Who in the world would want to be president right now? An economy in collapse, a world at war, a health care system run amok, overwhelming challenges in the fields of energy, security and finance.

Barack Hussein Obama, that's who. Someone asked him the other day what keeps him awake at night as the election approaches. "Not winning or losing," he answered with a smile. "Governing."

He's going to get his chance. It says it right here: Barack Obama 52.5%, John McCain 46.5%. Electoral College: Obama 291, McCain, 247.

That's my official prediction. I would give Obama 311, but Ohio has burned me before so I'm leaving it in McCain's column. I think this race has tightened in the closing days, so Obama doesn't get the landslide some are predicting. I think he could actually end up with 367 electoral votes, but that would mean sweeping most of those usually Republican battleground states. The final Gallup Poll predicts a 55%-44% victory for Obama. The final CBS News-New York Times pre-election poll forecasts a nine-point margin for Obama. I say it narrows to six in the end.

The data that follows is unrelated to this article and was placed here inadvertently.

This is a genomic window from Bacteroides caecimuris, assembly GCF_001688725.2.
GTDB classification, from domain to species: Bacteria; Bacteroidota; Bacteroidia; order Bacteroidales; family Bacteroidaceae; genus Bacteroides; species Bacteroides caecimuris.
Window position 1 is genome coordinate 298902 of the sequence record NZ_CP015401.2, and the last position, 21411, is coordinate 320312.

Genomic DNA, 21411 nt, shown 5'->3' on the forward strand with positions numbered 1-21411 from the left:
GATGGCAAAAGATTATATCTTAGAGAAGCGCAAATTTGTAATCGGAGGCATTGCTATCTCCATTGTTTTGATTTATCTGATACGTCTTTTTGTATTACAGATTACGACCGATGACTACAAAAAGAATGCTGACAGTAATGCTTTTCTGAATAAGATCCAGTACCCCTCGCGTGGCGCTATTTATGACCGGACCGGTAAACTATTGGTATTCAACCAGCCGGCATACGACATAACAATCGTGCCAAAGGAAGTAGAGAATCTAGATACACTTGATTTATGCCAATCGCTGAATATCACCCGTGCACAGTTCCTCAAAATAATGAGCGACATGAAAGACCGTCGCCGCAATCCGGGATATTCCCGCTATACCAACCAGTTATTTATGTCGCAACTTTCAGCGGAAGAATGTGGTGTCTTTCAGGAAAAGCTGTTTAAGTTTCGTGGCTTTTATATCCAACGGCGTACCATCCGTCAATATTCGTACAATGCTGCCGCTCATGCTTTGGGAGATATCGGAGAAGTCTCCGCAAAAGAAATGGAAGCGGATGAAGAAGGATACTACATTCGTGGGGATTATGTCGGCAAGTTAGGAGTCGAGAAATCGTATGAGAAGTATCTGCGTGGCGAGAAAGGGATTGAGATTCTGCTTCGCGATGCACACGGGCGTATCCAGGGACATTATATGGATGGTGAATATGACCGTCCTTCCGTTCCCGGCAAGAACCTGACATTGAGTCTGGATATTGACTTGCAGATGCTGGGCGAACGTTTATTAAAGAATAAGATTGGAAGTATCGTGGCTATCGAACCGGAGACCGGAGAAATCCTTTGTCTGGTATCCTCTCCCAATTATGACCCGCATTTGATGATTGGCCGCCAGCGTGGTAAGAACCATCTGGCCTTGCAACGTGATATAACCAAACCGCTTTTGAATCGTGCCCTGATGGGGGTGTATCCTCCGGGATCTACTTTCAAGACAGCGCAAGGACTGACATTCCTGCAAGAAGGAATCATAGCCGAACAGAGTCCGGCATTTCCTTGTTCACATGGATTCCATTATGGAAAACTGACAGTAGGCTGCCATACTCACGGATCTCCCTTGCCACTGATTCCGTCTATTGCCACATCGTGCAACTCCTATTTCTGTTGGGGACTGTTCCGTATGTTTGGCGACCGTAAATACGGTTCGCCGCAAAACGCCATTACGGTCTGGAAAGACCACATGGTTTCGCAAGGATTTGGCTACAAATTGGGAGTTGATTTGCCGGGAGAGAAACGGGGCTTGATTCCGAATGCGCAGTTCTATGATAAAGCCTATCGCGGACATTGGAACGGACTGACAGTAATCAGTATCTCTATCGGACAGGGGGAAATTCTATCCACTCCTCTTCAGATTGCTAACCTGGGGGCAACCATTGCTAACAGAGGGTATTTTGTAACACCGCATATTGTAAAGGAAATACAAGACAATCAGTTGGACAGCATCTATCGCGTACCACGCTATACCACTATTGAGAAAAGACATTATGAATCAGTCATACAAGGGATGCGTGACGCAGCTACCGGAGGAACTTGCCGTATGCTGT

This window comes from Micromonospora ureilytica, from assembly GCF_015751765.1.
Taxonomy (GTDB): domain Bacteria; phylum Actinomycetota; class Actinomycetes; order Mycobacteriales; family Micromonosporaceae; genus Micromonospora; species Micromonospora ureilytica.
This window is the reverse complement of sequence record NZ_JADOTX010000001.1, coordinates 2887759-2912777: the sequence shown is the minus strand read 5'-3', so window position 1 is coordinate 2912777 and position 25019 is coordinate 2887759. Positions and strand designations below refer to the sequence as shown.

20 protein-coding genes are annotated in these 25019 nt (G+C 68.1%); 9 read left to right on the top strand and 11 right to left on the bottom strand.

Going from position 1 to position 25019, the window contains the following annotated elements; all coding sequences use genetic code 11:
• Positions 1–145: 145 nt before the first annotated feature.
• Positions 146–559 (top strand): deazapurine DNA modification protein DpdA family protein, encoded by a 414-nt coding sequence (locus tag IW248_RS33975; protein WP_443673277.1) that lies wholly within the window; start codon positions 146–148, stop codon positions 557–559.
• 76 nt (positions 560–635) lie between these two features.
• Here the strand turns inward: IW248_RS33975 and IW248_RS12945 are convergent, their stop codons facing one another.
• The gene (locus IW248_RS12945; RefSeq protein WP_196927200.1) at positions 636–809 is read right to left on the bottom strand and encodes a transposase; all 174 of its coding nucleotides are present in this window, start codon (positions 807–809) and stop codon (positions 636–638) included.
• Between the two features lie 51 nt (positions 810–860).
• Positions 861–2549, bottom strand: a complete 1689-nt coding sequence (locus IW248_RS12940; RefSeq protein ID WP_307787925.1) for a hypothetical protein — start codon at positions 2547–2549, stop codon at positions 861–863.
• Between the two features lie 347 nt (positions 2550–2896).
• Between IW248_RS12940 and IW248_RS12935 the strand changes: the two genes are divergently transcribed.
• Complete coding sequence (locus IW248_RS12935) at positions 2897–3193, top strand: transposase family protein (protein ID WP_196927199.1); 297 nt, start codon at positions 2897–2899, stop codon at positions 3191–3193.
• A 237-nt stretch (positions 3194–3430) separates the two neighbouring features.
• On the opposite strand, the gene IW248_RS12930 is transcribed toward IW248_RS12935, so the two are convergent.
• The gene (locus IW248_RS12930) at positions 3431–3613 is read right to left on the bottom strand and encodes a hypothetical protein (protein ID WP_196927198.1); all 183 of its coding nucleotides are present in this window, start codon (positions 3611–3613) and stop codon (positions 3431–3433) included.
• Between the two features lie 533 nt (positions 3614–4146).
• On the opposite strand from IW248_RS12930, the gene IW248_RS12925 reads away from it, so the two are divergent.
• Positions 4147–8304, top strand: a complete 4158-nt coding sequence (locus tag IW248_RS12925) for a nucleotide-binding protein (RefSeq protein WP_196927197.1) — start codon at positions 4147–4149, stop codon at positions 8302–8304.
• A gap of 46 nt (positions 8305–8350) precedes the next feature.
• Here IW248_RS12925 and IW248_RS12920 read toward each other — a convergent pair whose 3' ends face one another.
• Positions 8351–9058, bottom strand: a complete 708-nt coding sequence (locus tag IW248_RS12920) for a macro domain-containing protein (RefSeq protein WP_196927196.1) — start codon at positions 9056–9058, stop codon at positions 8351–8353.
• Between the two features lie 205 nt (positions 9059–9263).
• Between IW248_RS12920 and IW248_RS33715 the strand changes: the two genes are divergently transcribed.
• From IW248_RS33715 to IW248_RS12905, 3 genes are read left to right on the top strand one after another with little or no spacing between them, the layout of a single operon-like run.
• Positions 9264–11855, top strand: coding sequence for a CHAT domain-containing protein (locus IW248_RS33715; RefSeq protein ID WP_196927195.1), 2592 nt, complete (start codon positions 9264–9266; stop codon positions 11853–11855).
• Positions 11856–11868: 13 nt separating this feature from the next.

We will provide unprecedented resources at KCBS just so you can see if I'm right, or if you are, and what kind of history American voters will make this year (the first black president or the first female vice president? The oldest president? The first Vietnam vet?). Live coverage on the radio, of course, with non-stop results beginning when the first Eastern polls close at 4pm, plus interviews and analysis around the clock. You can listen to us in tinny old AM at 740 or now in lush stereophonic glory at 106.9 FM, or online at KCBS.com. We will have a beautiful red and blue Electoral College map on the website, where we will update the running vote totals once every 60 seconds, along with links to the results from every single county in every single state in America. I will be "live blogging," something I've never done before, on the Sovern Nation home page at www.sovernnation.com. I'll zap off a note or two whenever something meaningful happens, like when the pizza gets delivered to the newsroom or Obama wins Florida. I will post pithy comments from readers and listeners, too. You can follow along with KCBS on Twitter, with the latest delivered right to your cell phone, or however that Twitter thing works. And of course you can listen to any of our Election Night audio on demand on the website, too.

Tune in and hold on tight. It should be an amazing night. It's not often we can guarantee that an election will make history. This will be one you will remember forever.